“Blindspotting” EPs Showcase Local Flair

Illustration by Rioka Hayama

This summer was huge for media centered around the Bay Area. Movies taking place in and around Oakland made so much money for the Grand Lake theater that the longtime leaseholder was able to permanently buy it. One of these movies was Blindspotting.

Blindspotting is a film created by two Berkeley High alumni, Rafael Casal and Daveed Diggs. The two friends wrote and starred in the movie, which centers around an ex-con’s last week of probation as he deals with gentrification in Oakland and a police shooting of an unarmed black man.

The film is incredible, but what’s even more amazing is the music that has emerged from it. Diggs and Casal, who are also rappers, created an EP back when the movie released based around Diggs’ character Collin. Blingspotting: The Collin EP was an incredible demonstration of both rapper’s talents with standout tracks like “Easy Come, Easy Go” and great features from other Bay Area artists including E-40 and Mistah F.A.B.

After The Collin EP dropped, Casal teased a follow up centering on his character, Miles. In November Blindspotting: The Miles EP finally dropped and again demonstrated the insane talent of both rappers. The EP also added even more features including T-Pain and SOB X RBE.

Both albums start with banter-like freestyles between Diggs and Casal in character, without any background production. This gives a nice introduction to the talent of the two main artists before the actual songs start. The Miles EP mostly centers on Casal, but both him and Diggs feature on almost every track.

Their flows and styles nicely contrast to keep the project interesting, but neither outshines the other. They both have really impressive lyricism and wordplay that only gets better the more times it’s listened to.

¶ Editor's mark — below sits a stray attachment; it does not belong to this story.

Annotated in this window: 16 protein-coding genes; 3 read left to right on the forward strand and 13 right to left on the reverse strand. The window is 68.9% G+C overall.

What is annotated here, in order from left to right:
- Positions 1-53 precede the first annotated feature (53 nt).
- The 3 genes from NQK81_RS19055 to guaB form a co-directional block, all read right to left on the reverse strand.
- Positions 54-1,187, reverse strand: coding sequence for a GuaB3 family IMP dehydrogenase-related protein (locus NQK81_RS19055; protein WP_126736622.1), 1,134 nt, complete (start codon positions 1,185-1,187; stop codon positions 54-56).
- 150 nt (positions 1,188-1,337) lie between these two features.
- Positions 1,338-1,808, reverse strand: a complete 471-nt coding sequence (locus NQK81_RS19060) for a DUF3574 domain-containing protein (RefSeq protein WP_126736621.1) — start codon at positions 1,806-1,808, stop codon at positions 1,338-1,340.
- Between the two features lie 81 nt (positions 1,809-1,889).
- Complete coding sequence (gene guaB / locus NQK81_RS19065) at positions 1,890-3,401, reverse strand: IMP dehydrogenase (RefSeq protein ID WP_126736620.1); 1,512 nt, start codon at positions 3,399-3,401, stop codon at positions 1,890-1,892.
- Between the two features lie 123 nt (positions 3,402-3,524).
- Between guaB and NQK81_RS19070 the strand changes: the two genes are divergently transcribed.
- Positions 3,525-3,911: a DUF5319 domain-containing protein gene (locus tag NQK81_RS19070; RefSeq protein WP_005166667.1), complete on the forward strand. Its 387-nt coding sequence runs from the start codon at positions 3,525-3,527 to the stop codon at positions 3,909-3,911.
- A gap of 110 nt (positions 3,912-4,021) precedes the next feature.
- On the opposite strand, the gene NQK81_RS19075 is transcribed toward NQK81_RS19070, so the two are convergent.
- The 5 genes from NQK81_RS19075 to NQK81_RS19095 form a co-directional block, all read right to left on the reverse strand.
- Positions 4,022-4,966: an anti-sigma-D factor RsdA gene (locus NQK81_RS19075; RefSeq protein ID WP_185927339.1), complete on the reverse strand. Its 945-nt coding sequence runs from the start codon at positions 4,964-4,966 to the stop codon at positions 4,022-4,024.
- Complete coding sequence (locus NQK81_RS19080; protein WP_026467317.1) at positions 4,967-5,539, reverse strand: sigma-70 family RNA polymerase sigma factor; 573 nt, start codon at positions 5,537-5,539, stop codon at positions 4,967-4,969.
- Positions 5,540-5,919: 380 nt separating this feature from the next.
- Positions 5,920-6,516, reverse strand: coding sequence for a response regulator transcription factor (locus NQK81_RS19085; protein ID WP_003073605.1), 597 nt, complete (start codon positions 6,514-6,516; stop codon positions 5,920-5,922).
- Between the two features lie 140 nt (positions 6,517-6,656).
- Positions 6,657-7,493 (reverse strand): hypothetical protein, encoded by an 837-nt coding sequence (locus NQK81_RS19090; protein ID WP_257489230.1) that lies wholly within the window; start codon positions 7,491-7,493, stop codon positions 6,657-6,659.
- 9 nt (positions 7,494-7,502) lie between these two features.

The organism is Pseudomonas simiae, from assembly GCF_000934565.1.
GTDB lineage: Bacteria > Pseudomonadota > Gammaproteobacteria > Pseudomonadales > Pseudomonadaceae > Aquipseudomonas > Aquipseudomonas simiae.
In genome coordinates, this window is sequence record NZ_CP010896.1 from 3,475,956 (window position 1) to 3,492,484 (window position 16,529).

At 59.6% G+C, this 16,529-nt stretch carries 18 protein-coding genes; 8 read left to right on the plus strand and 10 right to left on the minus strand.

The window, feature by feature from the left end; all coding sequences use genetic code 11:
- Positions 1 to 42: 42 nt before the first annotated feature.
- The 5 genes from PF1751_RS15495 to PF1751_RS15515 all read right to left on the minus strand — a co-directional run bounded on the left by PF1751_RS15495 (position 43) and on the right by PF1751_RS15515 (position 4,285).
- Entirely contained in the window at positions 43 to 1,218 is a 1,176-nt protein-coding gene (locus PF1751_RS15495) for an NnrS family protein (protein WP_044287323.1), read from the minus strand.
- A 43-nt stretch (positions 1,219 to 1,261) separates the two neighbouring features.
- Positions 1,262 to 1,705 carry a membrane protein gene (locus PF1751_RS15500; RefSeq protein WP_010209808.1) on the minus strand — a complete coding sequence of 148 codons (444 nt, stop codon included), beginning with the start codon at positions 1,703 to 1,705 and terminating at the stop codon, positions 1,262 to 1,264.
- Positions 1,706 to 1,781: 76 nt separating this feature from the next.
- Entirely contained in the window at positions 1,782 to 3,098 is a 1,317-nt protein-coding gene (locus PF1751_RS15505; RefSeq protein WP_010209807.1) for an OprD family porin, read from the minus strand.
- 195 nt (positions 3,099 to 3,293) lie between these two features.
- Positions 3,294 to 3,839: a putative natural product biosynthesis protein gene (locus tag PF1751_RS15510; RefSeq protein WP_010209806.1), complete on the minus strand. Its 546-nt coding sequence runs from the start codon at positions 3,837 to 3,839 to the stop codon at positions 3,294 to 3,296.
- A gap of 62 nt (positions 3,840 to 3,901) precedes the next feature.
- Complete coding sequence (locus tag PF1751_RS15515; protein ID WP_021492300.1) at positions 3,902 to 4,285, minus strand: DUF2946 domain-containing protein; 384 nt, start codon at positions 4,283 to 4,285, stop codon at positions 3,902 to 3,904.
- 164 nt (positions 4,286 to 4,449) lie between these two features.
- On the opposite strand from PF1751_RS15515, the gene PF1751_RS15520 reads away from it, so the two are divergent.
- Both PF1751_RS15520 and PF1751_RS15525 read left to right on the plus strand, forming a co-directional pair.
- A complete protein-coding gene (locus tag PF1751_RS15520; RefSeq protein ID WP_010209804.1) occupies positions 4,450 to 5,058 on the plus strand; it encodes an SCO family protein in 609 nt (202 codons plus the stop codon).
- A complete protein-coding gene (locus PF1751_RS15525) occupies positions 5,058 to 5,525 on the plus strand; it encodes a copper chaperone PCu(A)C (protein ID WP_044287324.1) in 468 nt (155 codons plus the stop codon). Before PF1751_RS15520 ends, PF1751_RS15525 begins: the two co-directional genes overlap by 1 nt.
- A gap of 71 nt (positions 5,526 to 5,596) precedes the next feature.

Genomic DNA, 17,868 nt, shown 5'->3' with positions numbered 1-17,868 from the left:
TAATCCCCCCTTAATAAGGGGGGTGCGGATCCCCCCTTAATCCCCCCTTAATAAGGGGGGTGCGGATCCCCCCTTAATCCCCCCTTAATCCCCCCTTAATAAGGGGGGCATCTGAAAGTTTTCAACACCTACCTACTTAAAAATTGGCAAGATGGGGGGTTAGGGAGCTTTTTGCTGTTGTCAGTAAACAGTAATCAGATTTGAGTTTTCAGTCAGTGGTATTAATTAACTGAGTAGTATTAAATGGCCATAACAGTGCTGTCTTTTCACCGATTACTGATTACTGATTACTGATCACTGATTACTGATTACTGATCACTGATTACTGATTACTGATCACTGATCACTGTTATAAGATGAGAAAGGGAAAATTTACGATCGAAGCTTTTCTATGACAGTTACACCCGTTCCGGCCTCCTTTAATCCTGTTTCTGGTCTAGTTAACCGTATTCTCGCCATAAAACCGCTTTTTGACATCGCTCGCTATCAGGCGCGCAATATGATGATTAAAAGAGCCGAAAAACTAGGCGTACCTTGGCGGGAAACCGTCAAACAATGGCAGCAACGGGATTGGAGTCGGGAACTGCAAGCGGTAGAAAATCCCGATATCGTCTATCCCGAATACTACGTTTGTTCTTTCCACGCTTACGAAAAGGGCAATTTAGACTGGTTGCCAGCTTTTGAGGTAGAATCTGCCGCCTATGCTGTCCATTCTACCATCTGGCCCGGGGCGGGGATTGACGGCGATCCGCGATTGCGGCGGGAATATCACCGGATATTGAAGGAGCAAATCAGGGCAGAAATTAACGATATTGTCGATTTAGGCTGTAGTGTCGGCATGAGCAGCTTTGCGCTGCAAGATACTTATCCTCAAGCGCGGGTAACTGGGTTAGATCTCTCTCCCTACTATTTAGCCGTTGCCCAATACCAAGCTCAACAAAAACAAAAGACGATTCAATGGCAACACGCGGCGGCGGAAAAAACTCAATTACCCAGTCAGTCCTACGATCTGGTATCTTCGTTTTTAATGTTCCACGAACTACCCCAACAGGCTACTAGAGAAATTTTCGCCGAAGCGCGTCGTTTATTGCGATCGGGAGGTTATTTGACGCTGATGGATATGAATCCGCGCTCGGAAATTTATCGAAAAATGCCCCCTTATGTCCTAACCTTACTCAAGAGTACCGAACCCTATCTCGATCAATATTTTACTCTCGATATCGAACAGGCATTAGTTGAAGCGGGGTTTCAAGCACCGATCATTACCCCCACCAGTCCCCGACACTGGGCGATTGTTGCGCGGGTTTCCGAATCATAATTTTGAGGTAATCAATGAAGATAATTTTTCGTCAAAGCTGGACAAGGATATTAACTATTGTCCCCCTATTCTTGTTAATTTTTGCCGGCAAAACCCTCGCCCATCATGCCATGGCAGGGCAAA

Casal’s writing is best demonstrated on “Dope.” On this track he raps about growing up and selling in Berkeley and Oakland. His flow stays basic enough to put the emphasis on the lyrics and it serves the track really well. Another standout is the track “Drippin,” featuring SOB X RBE. It immediately captivates with the beat, and moves into a catchy hook. Each verse on the track features the incredible writing and experimentation with flows that is to be expected from this album. In particular, Casal’s verse stands out, showing his amazing versatility.

While these two tracks stand out, the whole album is on par with their established quality. There’s only a few problems, and none of them are even that major. The main problem is the subject matter of each song. They all talk about very similar subjects even though they do so through unique beats and writing. Although some people might get annoyed at this, it fits the theme of the album. The whole EP is meant to be a sort of soundtrack to the character of Miles and his life, so it makes sense that they would all be closely connected.

The other thing that may annoy listeners is the focus on Casal. While both men in the main duo have done a lot, Diggs is definitely the more famous of the two. Often when people see his name they think of his work in Hamilton or his group Clipping. Due to his fame, lots of listeners will expect him to be the center of every song. An easy solution to this problem is to pair this album with The Collin EP. That album has more Diggs and is equally amazing, so it’s worthwhile to listen to it along with The Miles EP.

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